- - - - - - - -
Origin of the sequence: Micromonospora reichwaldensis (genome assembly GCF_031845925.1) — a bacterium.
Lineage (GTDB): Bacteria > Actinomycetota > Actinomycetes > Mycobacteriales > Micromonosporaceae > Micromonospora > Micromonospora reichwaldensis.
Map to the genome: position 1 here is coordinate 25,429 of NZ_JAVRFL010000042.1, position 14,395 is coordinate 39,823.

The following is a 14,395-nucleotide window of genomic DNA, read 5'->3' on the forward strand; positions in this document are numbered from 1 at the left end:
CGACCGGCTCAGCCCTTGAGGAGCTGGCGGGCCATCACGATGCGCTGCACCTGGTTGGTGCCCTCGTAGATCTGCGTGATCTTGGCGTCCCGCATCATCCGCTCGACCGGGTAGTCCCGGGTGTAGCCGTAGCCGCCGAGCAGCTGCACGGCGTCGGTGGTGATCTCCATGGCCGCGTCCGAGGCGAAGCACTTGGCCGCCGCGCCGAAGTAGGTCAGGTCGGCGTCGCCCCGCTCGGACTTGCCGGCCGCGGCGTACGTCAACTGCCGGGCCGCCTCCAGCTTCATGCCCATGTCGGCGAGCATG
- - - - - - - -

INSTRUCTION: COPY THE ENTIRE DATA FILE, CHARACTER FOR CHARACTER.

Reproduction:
Origin of the sequence: Micromonospora reichwaldensis (genome assembly GCF_031845925.1) — a bacterium.
Lineage (GTDB): Bacteria > Actinomycetota > Actinomycetes > Mycobacteriales > Micromonosporaceae > Micromonospora > Micromonospora reichwaldensis.
Map to the genome: position 1 here is coordinate 25,429 of NZ_JAVRFL010000042.1, position 14,395 is coordinate 39,823.

The following is a 14,395-nucleotide window of genomic DNA, read 5'->3' on the forward strand; positions in this document are numbered from 1 at the left end:
CGACCGGCTCAGCCCTTGAGGAGCTGGCGGGCCATCACGATGCGCTGCACCTGGTTGGTGCCCTCGTAGATCTGCGTGATCTTGGCGTCCCGCATCATCCGCTCGACCGGGTAGTCCCGGGTGTAGCCGTAGCCGCCGAGCAGCTGCACGGCGTCGGTGGTGATCTCCATGGCCGCGTCCGAGGCGAAGCACTTGGCCGCCGCGCCGAAGTAGGTCAGGTCGGCGTCGCCCCGCTCGGACTTGCCGGCCGCGGCGTACGTCAACTGCCGGGCCGCCTCCAGCTTCATGCCCATGTCGGCGAGCATG